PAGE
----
The Coordinating Unit continues to monitor the impact and threat of Hurricane Dean and stands ready to provide
assistance if required.

Contact Details: The CDERA CU 24hr contact number is 246 425 0386
Posted by:Aug 17th 2007, 08:35:32 pm
KimberlyMIAMI (Reuters) - Hurricane Dean strengthened into an extremely dangerous Category 4 hurricane on Friday as it crossed the Caribbean Sea toward Mexico's Yucatan Peninsula and the Gulf of Mexico beyond it, U.S. forecasters said.

ADVERTISEMENT

In an advisory at 8 p.m. EDT, the Miami-based National Hurricane Center said Dean's top sustained winds had surpassed 130 miles per hour (215 kph) on the five-step Saffir-Simpson scale of hurricane intensity.

Category 3 to 5 hurricanes, such as Katrina, Rita and Wilma in the devastating 2005 Atlantic storm season, are potentially the most destructive storms and are collectively referred to as "major" or "intense" by the hurricane center.
Posted by:Aug 17th 2007, 11:30:45 am
Fig Tree News TeamBULLETIN
HURRICANE DEAN ADVISORY NUMBER 17
NWS TPC/NATIONAL HURRICANE CENTER MIAMI FL AL042007
1100 AM AST FRI AUG 17 2007

...DEAN MOVING AWAY FROM LESSER ANTILLES AND STRENGTHENING...

A HURRICANE WARNING REMAINS IN EFFECT FOR MARTINIQUE...DOMINICA... AND GUADELOUPE AND ITS DEPENDENCIES. THE WARNING WILL LIKELY BE DISCONTINUED LATER TODAY.

A TROPICAL STORM WARNING REMAINS IN EFFECT FOR THE U.S. VIRGIN ISLANDS AND PUERTO RICO. A TROPICAL STORM WARNING ALSO REMAINS IN EFFECT FOR THE FOLLOWING ISLANDS OF THE LESSER ANTILLES...SABA...ST. EUSTATIUS...MONTSERRAT...ANTIGUA...NEVIS...ST KITTS...BARBUDA...ST. MAARTEN...AND ANGUILLA AND THE BRITISH VIRGIN ISLANDS.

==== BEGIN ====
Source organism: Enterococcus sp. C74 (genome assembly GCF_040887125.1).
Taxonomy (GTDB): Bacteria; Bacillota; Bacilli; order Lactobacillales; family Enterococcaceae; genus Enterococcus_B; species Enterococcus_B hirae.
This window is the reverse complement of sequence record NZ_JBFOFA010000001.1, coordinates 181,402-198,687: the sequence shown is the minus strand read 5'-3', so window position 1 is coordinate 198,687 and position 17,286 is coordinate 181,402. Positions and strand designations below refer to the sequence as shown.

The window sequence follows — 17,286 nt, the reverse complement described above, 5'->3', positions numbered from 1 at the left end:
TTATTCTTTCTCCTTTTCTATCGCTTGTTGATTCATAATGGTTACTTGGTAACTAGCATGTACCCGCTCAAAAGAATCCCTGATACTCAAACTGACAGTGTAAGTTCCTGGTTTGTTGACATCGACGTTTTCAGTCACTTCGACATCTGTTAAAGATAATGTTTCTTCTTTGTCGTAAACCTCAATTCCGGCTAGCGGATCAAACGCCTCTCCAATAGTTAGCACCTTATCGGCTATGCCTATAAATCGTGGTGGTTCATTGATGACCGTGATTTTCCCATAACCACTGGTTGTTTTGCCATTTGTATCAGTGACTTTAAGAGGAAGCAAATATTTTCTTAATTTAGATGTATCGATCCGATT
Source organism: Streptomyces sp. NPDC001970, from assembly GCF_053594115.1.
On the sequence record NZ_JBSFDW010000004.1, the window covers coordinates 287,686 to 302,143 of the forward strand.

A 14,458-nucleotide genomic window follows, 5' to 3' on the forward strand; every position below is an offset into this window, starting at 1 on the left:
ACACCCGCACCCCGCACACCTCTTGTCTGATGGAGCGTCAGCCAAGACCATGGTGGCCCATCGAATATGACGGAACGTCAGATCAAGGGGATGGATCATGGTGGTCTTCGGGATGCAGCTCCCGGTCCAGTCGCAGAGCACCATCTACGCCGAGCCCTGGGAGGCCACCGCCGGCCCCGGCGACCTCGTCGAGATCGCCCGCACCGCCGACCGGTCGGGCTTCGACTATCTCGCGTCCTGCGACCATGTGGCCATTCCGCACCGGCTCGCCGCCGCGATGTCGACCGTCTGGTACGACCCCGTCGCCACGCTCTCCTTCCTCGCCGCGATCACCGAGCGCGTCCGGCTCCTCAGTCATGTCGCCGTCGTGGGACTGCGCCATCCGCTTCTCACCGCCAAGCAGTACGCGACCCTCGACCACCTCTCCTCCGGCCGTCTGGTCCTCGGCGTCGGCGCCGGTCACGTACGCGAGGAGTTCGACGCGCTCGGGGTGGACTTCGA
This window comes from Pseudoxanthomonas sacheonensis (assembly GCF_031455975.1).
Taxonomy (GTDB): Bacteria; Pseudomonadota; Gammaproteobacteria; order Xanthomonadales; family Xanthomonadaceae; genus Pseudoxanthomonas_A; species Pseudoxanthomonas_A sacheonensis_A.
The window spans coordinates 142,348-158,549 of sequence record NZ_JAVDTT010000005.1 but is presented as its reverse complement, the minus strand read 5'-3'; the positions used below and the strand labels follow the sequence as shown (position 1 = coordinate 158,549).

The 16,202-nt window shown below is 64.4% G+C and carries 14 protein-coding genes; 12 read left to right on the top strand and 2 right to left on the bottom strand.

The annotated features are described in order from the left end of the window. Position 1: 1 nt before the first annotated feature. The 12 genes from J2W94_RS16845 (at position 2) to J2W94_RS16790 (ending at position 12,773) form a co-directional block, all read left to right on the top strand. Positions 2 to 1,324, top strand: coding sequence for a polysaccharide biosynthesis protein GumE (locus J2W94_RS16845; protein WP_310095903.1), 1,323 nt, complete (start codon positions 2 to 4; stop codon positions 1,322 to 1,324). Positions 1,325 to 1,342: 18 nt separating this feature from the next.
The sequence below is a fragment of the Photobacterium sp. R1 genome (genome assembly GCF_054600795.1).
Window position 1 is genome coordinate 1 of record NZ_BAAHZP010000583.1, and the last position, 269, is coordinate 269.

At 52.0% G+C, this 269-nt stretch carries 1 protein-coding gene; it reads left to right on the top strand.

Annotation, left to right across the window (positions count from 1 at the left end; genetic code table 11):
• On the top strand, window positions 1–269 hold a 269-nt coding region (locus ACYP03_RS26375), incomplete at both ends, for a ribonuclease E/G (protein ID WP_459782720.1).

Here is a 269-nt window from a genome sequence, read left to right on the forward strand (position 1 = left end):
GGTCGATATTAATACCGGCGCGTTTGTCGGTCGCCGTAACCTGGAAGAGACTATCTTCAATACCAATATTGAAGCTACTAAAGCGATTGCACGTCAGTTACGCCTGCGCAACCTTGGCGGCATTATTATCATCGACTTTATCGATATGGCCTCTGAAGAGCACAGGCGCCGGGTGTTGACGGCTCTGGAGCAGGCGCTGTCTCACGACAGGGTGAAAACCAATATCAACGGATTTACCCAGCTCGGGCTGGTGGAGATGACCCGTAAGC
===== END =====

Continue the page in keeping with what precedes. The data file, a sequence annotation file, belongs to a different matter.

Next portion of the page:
AT 11 AM AST...1500 UTC...THE HURRICANE WARNING FOR ST. LUCIA HAS BEEN DOWNGRADED TO A TROPICAL STORM WARNING.

AT 11 AM AST...1500 UTC...THE GOVERNMENT OF THE DOMINICAN REPUBLIC HAS CHANGED THE TROPICAL STORM WATCH TO A TROPICAL STORM WARNING ALONG THE SOUTH COAST FROM CABO ENGANO TO THE HAITI/DOMINICAN REPUBLIC BORDER. A HURRICANE WATCH HAS BEEN ISSUED FROM CABO BEATA TO THE HAITI/DOMINICAN REPUBLIC BORDER.

AT 11 AM AST...1500 UTC...A TROPICAL STORM WARNING AND A HURRICANE WATCH HAS BEEN ISSUED FOR HAITI FROM THE HAITI/DOMINICAN REPUBLIC BORDER TO PORT-AU-PRINCE.

A HURRICANE WATCH MEANS THAT HURRICANE CONDITIONS ARE POSSIBLE WITHIN THE WATCH AREA...GENERALLY WITHIN 36 HOURS.

AT 11AM AST...1500 UTC...THE TROPICAL STORM WARNING FOR GRENADA AND ITS DEPENDENCIES HAS BEEN DISCONTINUED.

INTERESTS ELSEWHERE IN THE CENTRAL AND WESTERN CARIBBEAN...INCLUDING JAMAICA AND THE CAYMAN ISLANDS...SHOULD CLOSELY MONITOR THE PROGRESS OF DEAN.

FOR STORM INFORMATION SPECIFIC TO YOUR AREA...PLEASE MONITOR PRODUCTS ISSUED BY YOUR LOCAL WEATHER OFFICE.

AT 1100 AM AST...1500Z...THE EYE OF HURRICANE DEAN WAS LOCATED NEAR LATITUDE 14.6 NORTH...LONGITUDE 62.6 WEST OR ABOUT 105 MILES... 170 KM...WEST OF MARTINIQUE AND ABOUT 350 MILES...565 KM...SOUTHEAST OF SAN JUAN PUERTO RICO.

DEAN IS MOVING TOWARD THE WEST NEAR 21 MPH...33 KM/HR...AND THIS MOTION IS EXPECTED TO CONTINUE DURING THE NEXT 24 HOURS. THIS TRACK WILL KEEP DEAN OVER THE EASTERN CARIBBEAN SEA TODAY.

MAXIMUM SUSTAINED WINDS HAVE INCREASED TO NEAR 105 MPH...165 KM/HR...WITH HIGHER GUSTS. DEAN IS A CATEGORY TWO HURRICANE ON THE SAFFIR-SIMPSON SCALE. SOME STRENGTHENING IS FORECAST DURING THE NEXT 24 HOURS AND DEAN IS FORECAST TO BECOME A MAJOR HURRICANE.

HURRICANE FORCE WINDS EXTEND OUTWARD UP TO 25 MILES...35 KM...FROM THE CENTER...AND TROPICAL STORM FORCE WINDS EXTEND OUTWARD UP TO 185 MILES...295 KM.

LATEST MINIMUM CENTRAL PRESSURE RECENTLY REPORTED BY AN AIR FORCE HURRICANE HUNTER AIRCRAFT WAS 964 MB...28.47 INCHES.

STORM TOTAL AMOUNTS OF 1 TO 2 INCHES CAN BE EXPECTED FROM DEAN OVER PUERTO RICO AND THE DOMINICAN REPUBLIC...WITH MAXIMUM AMOUNTS UP TO 5 INCHES. ADDITIONAL RAINFALL ACCUMULATIONS OF 1 TO 2 INCHES ARE EXPECTED IN THE LESSER ANTILLES...WITH ISOLATED MAXIMUM AMOUNTS OF 10 INCHES IN MOUNTAINOUS AREAS. THESE RAINS COULD CAUSE LIFE- THREATENING FLASH FLOODS AND MUDSLIDES.